Seattle at home to FC Dallas:  Expected wins Seattle .9992 at home and FC Dallas .9990 on the road – Seattle wins; especially with Watson on a Red Card.

San Jose at home to Colorado:  Expected wins San Jose .9989 at home and Colorado .9996 on the road.  Colorado has done extremely well on the road this year averaging 1.25 goals per game – they have speed and the back-four for San Jose doesn’t… why on earth Goodson continues to be a potential selection candidate for the World Cup I don’t know…  maybe he proves me wrong this game.  For the USMNT sake I hope so…  for now Colorado wins...

Philadelphia at home to DC United:  Expected wins Philadelphia .9996 at home and DC United .9985 on the road; A rough patch for the Union of late and Hackworth is probably pretty hacked off by now – for no other reason than the Expected wins favors the Union I think Philadelphia wins…

Montreal at home to Sporting KC:  Expected wins Montreal .9979 at home and Sporting KC .9998 on the road – Montreal took advantage of a disjointed Union two weeks ago and they may consider have to play some stronger players to ensure a good result against Edmonton.  That and Sporting probably being very upset about dropping three points in New England sees Sporting KC  winning… besides, with Zusi and Besler being away with the USMNT later this year these early games really are pretty important for them.

New York Red Bulls at home to Chicago Fire:  Expected wins New York .9999 at home and Chicago .9996 on the road -The Red Bulls are almost at full strength – Cahill got minutes in their Red Card tainted win in Dallas and it’s not likely they will be shut out against a Fire defense that’s really watered down again this year – New York Red Bulls win…

Columbus at home to Vancouver:  Expected wins Columbus .9996 at home and Vancouver .9997 on the road – I’m convinced Columbus can play possession based football but can they do it consistently and can they take on a Vancouver team that is pretty powerful in attack?  I’m not sure they do that this next weekend.  So this might be an upset by many but I pick Vancouver to win…

San Jose at home to FC Dallas:  Expected wins San Jose  .9989 (subject to change given another home game earlier in the week) and FC Dallas (also with another away game earlier in the week) .9990 – I suppose San Jose has to put together a run of wins sooner or later – my guess is that it doesn’t happen here – the attack, if Diaz is healthy is just too strong and the back-four, as noted before, is simply too slow – even with Watson having to sit with a Red Card against New York…  (edit – Watson sits against Seattle) FC Dallas wins…  that doesn’t mean San Jose can’t score in this game – Dallas remain weak at the back and that might be the telling downfall for Dallas again this year when push comes to shove…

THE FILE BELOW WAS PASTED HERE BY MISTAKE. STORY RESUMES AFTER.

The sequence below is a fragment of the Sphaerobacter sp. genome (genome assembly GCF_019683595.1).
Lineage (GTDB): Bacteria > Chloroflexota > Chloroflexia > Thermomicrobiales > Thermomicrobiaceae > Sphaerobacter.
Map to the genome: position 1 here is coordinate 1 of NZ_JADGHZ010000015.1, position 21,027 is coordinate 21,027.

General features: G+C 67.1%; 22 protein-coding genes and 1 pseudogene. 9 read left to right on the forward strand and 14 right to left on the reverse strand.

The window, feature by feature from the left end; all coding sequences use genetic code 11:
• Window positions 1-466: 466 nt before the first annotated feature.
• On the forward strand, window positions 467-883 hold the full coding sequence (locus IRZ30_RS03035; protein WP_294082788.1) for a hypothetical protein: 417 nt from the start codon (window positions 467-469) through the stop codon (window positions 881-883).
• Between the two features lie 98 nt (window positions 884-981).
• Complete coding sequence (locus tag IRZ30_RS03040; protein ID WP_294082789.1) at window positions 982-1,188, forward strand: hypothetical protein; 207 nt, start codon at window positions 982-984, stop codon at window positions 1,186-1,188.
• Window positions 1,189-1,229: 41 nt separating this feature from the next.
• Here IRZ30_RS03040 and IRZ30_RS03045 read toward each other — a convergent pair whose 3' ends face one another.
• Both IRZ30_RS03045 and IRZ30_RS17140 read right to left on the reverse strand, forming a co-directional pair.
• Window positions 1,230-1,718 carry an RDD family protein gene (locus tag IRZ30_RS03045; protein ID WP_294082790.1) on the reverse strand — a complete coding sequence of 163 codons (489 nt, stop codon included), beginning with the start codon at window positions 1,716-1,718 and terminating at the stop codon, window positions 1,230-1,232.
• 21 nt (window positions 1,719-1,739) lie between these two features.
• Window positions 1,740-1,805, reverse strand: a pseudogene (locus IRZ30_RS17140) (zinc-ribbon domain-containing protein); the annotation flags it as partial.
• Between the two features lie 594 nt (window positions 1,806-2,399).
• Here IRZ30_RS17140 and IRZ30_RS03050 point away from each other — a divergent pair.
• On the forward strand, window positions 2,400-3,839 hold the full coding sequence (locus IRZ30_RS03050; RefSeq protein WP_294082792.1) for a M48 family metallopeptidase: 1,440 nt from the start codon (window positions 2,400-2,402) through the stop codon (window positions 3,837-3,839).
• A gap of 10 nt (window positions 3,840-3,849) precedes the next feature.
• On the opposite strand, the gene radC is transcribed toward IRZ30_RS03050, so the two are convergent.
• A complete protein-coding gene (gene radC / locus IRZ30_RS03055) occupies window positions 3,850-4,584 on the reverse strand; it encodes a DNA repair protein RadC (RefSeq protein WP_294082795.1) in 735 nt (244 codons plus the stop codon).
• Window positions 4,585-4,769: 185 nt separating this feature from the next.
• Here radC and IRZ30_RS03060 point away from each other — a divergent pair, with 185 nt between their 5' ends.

Portland at home to LA Galaxy:  Expected wins Portland .9953 at home and LA .9999 on the road; LA has higher Expected Wins but Portland are improving and LA just lost on the road to Colorado – tough game here and if I had to pick a draw this week it would be here.  For now, unfortunately my Expected Wins indicates LA with a win but I will go with Portland to win.

Colorado at home to Chivas USA:  Expected wins Colorado .9983 at home and Chivas .9997 on the road.  Another one going against the grain based upon Expected wins – I just don’t see Chivas winning this game no matter how well their attacking data points relate to each other…  besides speed kills and Colorado has speed up top with Brown… Colorado wins

New England at home to Seattle:  Expected wins New England .9990 at home and Seattle .9997 on the road.  A true test for New England in matching their solid defense against one of the most potent attacks in MLS – an early statement game, in my opinion for the Revolution.  They took it to Sporting KC against the odds at home not too long ago and this one will be a test as well.  For now I have more confidence in the attack of Seattle creating and scoring more goals than the defense giving away more goals to New England… Seattle wins…

Houston at home to Real Salt Lake:  Expected wins Houston .9993 at home and Real Salt Lake .9997 on the road.  Jaoa Plata has shown his value this season and his pairing with Saborio is simply dangerous – that coupled with the strong Diamond midfield makes RSL very hard to beat anywhere.  And with Houston having a game earlier this week I see RSL taking three points

Best, Chris